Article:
Types of Work

Types of Work

Types of Work Jonathan Poland

Work refers to any productive activity or pursuit that is undertaken in order to create value. There are countless types of work, both paid and unpaid, and they can be broadly categorized into several foundational types.

Roles and tasks that involve applying knowledge from many domains in a flexible and dynamic way. For example, a hotel manager who deals with accounting, maintenance, operations and customer service in a single shift.

Roles and tasks that involve highly specific know-how such as an elevator technician who knows how to repair and maintain certain types of elevator. This includes trades such as electricians.

An entrepreneur is an individual who creates new industries, business models, products, services and ways of doing things. This requires the flexibility of a generalist.

An individual who puts capital and people to work. For example, a restaurant owner who employs dozens of people and generates value from capital such as buildings. This includes anyone who takes risks with their own money such as a farmer who puts land to work.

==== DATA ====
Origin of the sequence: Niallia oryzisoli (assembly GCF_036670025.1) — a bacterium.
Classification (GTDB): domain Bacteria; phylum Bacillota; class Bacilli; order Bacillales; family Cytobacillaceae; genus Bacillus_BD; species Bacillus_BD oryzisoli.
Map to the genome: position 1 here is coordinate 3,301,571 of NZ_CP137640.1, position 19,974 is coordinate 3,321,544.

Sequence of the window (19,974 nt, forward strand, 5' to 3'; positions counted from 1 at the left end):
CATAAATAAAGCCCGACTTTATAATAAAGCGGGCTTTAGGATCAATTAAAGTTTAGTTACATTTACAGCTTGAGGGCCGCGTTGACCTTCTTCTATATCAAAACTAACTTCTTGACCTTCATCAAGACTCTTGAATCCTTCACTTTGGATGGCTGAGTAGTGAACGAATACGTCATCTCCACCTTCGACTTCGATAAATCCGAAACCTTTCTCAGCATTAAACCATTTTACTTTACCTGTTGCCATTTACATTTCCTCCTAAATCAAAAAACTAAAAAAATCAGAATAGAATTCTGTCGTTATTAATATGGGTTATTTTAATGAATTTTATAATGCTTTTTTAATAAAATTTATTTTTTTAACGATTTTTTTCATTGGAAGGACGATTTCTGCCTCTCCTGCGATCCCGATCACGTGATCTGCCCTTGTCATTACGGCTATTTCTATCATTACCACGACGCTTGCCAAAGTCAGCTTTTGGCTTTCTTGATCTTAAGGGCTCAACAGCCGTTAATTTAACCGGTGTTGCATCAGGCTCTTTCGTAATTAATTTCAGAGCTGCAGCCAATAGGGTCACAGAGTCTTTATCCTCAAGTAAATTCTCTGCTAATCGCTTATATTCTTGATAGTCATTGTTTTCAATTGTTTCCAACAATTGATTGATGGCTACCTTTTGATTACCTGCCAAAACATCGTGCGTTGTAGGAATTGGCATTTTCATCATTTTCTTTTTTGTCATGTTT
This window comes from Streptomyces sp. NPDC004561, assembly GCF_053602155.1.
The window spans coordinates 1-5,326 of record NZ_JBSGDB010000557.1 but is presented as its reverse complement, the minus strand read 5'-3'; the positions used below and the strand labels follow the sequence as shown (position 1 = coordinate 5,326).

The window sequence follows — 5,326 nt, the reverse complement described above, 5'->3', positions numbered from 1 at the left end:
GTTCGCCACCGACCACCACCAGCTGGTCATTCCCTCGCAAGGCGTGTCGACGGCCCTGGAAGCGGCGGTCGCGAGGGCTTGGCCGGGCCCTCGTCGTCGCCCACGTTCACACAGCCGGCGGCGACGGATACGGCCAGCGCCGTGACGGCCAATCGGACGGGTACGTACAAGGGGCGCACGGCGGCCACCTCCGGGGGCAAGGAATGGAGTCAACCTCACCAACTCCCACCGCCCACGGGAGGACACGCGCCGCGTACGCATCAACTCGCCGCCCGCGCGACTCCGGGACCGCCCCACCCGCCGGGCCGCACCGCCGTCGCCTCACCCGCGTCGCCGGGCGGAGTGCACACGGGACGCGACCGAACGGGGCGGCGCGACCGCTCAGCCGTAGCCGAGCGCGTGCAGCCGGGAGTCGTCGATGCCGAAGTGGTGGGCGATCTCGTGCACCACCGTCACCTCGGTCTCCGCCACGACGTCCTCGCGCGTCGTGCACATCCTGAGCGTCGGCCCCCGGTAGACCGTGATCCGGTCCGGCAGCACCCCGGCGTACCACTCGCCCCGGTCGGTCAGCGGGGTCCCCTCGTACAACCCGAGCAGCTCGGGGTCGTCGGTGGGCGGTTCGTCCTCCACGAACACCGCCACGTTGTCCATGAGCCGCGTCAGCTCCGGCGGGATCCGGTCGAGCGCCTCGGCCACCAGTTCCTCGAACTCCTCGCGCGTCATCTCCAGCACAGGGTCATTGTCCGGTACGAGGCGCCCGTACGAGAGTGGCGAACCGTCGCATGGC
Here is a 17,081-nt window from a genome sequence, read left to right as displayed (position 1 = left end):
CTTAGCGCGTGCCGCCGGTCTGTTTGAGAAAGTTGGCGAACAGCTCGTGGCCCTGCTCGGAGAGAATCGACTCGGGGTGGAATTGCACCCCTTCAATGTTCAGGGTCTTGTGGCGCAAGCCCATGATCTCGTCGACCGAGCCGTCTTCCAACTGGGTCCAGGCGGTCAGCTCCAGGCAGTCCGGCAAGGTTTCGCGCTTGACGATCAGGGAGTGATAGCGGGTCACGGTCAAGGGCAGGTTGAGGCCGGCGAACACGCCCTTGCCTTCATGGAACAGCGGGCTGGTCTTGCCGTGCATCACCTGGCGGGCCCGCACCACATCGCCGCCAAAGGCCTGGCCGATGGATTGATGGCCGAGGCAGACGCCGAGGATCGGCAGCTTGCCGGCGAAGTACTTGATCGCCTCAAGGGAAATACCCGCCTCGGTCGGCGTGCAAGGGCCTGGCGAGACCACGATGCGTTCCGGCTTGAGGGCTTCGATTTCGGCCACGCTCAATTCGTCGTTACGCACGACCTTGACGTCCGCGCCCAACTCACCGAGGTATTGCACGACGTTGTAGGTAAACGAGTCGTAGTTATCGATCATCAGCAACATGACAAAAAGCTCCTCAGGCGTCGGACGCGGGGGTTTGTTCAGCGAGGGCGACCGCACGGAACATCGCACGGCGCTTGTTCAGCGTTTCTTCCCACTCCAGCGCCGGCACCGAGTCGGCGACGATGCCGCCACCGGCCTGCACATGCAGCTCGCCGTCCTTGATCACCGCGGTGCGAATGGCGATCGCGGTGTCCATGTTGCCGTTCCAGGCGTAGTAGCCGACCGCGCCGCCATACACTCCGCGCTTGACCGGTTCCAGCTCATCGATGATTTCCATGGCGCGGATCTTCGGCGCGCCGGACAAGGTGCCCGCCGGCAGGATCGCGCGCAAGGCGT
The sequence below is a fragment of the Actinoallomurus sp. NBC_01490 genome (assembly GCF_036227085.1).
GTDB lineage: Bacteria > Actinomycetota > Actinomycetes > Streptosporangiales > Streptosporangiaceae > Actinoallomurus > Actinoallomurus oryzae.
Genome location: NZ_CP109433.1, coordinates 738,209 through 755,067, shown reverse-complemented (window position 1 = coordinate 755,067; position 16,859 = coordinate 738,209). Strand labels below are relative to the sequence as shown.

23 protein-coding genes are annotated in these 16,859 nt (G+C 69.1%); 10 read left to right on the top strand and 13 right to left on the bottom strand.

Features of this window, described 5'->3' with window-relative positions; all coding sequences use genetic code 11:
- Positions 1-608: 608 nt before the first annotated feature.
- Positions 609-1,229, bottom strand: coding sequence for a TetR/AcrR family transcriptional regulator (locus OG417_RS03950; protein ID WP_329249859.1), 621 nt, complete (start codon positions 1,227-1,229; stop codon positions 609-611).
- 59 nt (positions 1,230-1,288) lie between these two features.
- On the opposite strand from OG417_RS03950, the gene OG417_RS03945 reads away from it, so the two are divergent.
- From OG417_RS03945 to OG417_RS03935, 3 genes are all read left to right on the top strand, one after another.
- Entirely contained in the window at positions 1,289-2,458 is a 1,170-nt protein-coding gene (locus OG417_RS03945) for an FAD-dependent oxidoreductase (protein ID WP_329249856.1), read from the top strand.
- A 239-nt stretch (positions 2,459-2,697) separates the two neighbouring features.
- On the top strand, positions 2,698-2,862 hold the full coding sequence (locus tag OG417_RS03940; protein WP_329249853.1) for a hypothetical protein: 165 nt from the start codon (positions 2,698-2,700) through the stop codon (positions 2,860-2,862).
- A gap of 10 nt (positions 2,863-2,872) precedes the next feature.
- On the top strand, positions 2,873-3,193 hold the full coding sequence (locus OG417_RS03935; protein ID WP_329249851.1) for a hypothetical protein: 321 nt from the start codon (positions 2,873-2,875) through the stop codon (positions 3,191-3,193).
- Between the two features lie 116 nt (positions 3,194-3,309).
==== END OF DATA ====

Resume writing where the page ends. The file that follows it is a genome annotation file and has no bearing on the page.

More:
Strategy & Planning
The process of forming strategy, making decisions and implementing. Includes roles such as executive management, project management and change management.

Work that is primarily about communicating such as sales, customer service and advertising. This includes any role that is highly social.

Any role in the healthcare industry. This involves the application of knowledge and has a human side that requires sympathy and ethics.

The creation of nonobvious works. This includes areas such as art, design and craft where one work item may be extremely valuable and another worthless.

Knowledge Work
Work that primarily involves creating, communicating, managing and applying knowledge. This includes diverse areas such as research, teaching and business operations.

Professional Services
The services of recognized professionals such as doctors, dentists, lawyers and accountants.

Management is the process of directing and controlling teams, resources, processes and missions.

The process of automating work including software development, technical specialists and technology operations roles.

The bureaucratic practice of implementing policy, processes, procedures and standards. This includes any work that is standardized, repeatable and predictable.

Manual Labor
Physical work that isn’t particularly creative, specialized or social.

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